Although Bassett is upfront that his book profiled a tiny elite of Indian Brahmins, a larger critique is to what extent was this urge for technological advancement concurrent in other parts of India? Bassett’s focus is almost entirely the then-princely state of Bhavnagar, but what about other areas of British India experimenting with scientific breakthroughs like Lahore and Calcutta? Bassett’s study could have benefitted from a discussion of the relationship of science to the Hindu religion, similar to the approach accomplished by Gyan Prakash in his 1999 book, Another Reason. Nonetheless, Bassett’s book is an innovative and engaging book about the relationship of technology to state building and the power science wields on humanity’s imagination, even half a world away. Bassett, author of an excellent book on the creation of the MOS transistor and the dawn of the digital age, remains one of the foremost historians of technology and its impact on the twentieth century and beyond.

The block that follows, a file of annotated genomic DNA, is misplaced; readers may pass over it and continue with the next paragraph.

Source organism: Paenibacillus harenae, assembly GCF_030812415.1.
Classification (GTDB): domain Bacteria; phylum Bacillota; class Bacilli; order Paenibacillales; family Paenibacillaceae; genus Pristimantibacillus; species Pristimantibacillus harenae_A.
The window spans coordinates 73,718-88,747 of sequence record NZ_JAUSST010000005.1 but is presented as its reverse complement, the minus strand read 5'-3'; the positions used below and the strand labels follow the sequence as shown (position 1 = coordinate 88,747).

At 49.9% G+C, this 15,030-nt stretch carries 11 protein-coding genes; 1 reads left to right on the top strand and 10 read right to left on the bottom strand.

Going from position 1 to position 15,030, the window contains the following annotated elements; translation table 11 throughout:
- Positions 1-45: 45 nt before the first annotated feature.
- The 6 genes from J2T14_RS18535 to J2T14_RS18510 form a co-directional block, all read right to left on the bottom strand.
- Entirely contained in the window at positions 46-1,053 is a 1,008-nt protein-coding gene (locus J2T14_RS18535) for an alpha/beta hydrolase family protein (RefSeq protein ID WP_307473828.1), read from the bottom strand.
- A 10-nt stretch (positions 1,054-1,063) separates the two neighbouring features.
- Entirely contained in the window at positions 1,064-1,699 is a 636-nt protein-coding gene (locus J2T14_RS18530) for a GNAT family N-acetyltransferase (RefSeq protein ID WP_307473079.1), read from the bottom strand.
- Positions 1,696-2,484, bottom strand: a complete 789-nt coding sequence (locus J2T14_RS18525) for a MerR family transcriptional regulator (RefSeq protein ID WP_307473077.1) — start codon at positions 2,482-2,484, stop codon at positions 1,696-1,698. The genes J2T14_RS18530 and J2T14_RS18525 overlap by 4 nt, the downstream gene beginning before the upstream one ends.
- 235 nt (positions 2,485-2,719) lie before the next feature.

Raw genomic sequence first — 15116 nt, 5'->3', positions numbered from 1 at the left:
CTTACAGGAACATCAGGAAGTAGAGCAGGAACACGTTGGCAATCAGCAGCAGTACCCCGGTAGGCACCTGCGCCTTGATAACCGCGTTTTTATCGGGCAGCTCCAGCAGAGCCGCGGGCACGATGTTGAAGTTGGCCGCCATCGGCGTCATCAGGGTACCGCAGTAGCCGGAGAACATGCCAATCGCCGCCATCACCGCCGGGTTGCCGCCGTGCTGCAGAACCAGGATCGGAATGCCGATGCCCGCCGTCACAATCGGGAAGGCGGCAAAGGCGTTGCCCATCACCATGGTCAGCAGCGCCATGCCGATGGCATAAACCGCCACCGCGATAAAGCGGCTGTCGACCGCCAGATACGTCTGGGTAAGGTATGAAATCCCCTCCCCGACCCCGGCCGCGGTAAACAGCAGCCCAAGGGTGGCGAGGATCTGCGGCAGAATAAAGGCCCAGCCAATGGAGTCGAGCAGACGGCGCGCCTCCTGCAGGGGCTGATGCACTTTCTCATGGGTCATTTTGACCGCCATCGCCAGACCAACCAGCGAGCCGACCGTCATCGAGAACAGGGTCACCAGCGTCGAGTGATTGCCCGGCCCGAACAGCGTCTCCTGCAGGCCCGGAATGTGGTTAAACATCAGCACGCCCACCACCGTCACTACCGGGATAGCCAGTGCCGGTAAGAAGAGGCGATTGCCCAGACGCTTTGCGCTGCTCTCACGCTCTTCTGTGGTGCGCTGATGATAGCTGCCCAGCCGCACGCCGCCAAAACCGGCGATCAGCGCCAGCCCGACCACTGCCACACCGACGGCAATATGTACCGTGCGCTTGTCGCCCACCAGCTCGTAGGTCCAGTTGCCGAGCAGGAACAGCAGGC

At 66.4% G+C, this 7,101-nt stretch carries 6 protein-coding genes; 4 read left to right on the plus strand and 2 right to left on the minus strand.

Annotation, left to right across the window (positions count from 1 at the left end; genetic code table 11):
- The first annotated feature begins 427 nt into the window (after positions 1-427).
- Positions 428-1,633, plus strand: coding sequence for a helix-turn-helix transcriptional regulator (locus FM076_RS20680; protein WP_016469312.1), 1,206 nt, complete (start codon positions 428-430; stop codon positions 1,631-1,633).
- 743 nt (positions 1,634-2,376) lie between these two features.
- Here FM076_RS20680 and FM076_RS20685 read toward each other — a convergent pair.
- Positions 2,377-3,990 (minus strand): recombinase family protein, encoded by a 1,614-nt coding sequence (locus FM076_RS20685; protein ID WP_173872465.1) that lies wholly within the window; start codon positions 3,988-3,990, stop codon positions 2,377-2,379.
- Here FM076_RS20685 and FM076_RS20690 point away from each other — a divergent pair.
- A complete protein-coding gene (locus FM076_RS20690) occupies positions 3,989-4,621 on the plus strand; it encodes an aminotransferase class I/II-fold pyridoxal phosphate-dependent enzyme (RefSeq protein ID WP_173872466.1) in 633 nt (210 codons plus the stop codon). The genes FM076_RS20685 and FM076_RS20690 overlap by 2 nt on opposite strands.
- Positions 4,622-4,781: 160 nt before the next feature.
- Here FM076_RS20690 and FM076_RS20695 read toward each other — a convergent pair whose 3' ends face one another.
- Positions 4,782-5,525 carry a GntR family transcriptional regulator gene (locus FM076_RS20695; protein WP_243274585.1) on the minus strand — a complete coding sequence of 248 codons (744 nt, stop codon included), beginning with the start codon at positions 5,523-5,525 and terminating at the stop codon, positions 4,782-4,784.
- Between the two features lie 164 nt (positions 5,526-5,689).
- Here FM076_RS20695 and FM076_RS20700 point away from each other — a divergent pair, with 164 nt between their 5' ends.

Marc Reyes

University of Connecticut


[1] Ross Bassett, The Technological Indian (Cambridge: Harvard University Press, 2016), 1.

[2] Ibid, 2.

[3] Ibid, 3.

[4] Ibid, 11-12.

[5] Ibid, 15, 74.

[6] Ibid, 36.

[7] Ibid, 80.

[8] Ibid, 104.

[9] Ibid, 281.

[10] Ibid, 262.